The prosecution bid was put forward by General Abdul Wahed Shannan Al Rabbat, a former chief of staff of the Iraqi army, who had accused Tony Blair of committing a "crime of aggression" by invading Iraq in 2003 to oust Saddam Hussein, and has since called for the former prime minister, as well as former Foreign Secretary Jack Straw and Attorney General Lord Goldsmith to be prosecuted.
"In our opinion there is no prospect of the Supreme Court holding that the decision in Jones [UK upper house of parliament’s case from 2006 on invasion in Iraq] was wrong or the reasoning no longer applicable … Having formed the view that there is no prospect of the Supreme Court overturning the decision in Jones, it is our duty to refuse permission to bring the proceedings for judicial review," the High Court said in statement.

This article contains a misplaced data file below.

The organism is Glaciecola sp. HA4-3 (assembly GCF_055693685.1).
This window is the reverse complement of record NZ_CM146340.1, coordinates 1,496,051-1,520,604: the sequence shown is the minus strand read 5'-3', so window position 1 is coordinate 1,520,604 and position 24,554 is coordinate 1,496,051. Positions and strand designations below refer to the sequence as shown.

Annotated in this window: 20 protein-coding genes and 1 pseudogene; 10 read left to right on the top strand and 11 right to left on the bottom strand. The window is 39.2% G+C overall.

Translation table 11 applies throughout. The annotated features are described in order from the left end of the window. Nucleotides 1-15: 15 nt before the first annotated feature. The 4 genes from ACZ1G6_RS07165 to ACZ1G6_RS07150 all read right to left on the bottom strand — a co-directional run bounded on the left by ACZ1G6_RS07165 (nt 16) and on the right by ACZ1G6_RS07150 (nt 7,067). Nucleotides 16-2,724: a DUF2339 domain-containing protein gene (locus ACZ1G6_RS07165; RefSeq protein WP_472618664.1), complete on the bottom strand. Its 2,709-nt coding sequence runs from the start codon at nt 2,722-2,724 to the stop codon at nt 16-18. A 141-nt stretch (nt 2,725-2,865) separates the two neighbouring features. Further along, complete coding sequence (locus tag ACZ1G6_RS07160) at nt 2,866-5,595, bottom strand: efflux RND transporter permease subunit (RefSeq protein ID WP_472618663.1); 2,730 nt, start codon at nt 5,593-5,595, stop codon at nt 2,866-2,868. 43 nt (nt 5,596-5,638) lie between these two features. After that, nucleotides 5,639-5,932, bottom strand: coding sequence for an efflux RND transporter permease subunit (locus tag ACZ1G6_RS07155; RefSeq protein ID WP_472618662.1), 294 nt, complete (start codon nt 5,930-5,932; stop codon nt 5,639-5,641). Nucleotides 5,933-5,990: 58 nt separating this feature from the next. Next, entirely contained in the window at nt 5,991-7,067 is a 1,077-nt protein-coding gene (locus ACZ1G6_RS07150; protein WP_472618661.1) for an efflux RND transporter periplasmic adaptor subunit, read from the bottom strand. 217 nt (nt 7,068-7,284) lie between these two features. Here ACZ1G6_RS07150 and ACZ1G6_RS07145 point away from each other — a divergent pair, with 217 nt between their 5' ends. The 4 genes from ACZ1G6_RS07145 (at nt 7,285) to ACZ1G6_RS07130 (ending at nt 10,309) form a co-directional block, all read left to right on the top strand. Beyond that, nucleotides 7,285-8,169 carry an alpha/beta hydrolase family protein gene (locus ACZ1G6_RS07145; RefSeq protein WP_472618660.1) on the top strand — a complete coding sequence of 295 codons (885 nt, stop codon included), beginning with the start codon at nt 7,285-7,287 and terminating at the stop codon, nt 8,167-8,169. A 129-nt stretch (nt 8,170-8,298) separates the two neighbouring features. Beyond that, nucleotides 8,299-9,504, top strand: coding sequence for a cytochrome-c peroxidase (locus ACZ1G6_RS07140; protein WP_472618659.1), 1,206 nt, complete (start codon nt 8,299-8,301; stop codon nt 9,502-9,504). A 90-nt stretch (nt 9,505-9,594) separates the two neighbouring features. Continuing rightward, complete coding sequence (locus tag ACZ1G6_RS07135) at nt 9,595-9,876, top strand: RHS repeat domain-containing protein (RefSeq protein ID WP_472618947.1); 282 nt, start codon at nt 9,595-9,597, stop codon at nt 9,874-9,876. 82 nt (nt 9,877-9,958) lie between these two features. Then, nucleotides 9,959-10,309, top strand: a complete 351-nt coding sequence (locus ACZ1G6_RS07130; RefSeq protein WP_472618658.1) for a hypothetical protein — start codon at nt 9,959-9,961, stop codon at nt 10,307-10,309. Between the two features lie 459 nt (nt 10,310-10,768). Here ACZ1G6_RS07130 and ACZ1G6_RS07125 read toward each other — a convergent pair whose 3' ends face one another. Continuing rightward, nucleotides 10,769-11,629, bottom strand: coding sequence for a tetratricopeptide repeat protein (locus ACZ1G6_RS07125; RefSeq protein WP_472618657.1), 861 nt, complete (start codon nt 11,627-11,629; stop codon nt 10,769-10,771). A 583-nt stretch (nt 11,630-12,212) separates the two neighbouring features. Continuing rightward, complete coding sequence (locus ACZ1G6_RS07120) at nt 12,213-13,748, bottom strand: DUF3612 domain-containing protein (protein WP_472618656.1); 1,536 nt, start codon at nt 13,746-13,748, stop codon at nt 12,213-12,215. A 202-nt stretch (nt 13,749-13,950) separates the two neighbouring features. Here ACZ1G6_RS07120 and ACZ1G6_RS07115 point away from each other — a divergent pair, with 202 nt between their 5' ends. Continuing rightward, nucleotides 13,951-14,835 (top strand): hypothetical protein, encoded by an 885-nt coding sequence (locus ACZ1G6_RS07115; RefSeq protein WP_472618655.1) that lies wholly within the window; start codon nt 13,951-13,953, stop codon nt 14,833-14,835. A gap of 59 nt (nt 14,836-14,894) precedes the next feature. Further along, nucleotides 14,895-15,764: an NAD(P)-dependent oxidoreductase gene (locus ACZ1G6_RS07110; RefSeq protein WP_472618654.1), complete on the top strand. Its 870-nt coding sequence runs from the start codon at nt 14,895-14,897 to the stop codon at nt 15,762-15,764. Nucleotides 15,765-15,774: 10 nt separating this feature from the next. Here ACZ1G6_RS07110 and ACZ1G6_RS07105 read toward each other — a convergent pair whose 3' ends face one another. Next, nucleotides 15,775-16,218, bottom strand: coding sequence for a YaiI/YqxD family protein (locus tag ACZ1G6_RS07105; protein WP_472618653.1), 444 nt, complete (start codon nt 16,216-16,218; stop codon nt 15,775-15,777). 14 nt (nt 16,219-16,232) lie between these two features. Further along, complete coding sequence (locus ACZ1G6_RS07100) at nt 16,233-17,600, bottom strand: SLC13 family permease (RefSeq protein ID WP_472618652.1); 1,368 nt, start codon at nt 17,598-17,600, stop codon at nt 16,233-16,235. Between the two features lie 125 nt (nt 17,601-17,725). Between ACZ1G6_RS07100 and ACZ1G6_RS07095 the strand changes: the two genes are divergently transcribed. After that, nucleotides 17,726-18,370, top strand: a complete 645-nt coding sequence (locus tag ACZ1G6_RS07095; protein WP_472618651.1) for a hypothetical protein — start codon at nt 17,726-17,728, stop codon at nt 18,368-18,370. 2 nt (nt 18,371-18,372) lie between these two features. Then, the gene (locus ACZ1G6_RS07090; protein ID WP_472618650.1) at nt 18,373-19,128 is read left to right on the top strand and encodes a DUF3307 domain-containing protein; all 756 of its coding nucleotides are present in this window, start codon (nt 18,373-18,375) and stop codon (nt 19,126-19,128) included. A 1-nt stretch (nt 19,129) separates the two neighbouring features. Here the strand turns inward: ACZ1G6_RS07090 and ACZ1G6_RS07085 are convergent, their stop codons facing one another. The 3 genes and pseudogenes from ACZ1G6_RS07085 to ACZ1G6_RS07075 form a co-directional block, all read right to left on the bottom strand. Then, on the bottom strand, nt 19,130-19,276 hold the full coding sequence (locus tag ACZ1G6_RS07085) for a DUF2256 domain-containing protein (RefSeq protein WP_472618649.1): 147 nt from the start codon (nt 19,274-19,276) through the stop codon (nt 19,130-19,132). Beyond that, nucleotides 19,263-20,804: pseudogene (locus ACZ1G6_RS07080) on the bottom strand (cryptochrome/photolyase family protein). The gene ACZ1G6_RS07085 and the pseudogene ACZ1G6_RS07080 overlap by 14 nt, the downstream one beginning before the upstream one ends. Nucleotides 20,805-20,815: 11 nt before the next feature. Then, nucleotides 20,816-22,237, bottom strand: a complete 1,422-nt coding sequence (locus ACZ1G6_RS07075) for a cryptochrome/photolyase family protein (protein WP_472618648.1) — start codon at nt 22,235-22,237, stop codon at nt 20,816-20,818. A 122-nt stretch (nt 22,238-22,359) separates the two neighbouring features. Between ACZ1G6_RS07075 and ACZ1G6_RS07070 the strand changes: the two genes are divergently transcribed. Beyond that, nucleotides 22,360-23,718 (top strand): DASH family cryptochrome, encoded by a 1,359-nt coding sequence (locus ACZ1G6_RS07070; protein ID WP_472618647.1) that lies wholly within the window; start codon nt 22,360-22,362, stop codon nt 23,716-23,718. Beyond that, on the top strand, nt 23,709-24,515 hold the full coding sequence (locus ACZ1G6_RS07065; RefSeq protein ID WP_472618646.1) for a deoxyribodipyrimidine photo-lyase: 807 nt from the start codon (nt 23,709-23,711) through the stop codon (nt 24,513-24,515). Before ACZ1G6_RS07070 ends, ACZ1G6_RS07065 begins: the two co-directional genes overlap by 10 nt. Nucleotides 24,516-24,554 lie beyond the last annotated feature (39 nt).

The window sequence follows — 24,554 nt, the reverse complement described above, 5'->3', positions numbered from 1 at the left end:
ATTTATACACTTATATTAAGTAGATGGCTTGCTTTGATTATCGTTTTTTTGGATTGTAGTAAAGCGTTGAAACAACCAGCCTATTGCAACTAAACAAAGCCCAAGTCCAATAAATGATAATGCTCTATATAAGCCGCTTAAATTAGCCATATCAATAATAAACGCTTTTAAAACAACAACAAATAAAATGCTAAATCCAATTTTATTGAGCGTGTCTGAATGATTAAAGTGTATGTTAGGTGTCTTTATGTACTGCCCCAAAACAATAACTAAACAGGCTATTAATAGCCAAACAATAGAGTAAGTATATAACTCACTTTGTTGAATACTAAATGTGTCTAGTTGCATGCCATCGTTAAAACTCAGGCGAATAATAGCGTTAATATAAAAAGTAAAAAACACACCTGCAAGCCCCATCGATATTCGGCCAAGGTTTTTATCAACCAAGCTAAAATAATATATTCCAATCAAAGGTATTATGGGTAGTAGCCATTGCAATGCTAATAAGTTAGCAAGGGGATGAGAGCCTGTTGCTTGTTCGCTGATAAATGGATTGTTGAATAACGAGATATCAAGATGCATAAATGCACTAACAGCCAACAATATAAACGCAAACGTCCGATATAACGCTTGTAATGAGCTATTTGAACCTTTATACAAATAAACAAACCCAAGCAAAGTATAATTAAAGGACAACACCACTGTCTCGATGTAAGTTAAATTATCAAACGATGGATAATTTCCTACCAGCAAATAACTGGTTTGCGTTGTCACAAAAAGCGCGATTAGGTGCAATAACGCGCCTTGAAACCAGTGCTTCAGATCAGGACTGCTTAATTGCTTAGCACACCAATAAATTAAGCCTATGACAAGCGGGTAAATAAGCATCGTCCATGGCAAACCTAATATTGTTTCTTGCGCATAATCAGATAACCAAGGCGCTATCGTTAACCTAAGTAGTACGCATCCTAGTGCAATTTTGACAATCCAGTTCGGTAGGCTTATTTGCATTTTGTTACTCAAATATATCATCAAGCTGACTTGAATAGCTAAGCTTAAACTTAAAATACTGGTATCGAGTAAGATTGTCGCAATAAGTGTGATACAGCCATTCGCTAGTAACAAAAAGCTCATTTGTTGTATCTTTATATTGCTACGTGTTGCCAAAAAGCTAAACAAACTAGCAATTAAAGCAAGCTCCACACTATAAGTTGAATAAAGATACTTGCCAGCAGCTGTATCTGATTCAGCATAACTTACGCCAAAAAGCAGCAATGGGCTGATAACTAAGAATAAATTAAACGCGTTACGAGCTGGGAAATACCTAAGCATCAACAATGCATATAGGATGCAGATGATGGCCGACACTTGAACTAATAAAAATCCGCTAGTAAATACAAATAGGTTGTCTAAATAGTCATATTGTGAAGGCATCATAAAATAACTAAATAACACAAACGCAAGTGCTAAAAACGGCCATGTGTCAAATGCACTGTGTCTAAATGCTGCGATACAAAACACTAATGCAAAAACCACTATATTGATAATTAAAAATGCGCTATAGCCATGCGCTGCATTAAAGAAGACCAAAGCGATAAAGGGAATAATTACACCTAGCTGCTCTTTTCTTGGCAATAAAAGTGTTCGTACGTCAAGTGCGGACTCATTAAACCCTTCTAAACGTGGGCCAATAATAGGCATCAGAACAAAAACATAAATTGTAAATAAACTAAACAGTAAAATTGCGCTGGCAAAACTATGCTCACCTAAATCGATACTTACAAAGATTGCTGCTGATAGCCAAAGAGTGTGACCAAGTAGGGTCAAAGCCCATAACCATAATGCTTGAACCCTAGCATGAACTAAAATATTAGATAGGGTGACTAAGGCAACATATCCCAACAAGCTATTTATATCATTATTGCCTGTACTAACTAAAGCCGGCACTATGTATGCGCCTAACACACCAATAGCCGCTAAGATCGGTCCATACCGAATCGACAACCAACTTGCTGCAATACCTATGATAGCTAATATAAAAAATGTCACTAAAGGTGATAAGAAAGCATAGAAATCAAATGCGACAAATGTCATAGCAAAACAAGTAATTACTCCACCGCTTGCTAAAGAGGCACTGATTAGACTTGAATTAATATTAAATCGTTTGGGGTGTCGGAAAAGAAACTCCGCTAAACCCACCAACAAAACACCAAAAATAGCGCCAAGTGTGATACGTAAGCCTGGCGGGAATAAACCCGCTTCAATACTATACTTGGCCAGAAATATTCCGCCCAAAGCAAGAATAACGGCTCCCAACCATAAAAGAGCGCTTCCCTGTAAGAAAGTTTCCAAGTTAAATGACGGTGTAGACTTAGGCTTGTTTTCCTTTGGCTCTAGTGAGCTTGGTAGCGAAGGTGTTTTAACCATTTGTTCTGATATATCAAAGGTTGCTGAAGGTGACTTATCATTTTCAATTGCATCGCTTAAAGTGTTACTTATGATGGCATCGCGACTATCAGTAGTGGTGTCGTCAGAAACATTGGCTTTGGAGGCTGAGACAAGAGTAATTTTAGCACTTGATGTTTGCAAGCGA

Britain invaded Iraq in 2003 as a member of a coalition led by the US. Then-US President George Bush and then-UK Prime Minister Tony Blair accused Iraqi leader Saddam Hussein of having weapons of mass destruction — however, these claims have never been proven.
The 2 million-word Chilcot Inquiry was released in July 2016 after six years of deliberations. In a report, it was revealed that the UK government under Blair's leadership made a mistake invading Iraq, as the decision to join the war was made on the basis of flawed intelligence data and assessments.
The war in Iraq cost London approximately £9.6 billion and is believed to be one of the reasons for the ongoing conflict in the Middle Eastern country with Daesh's participation.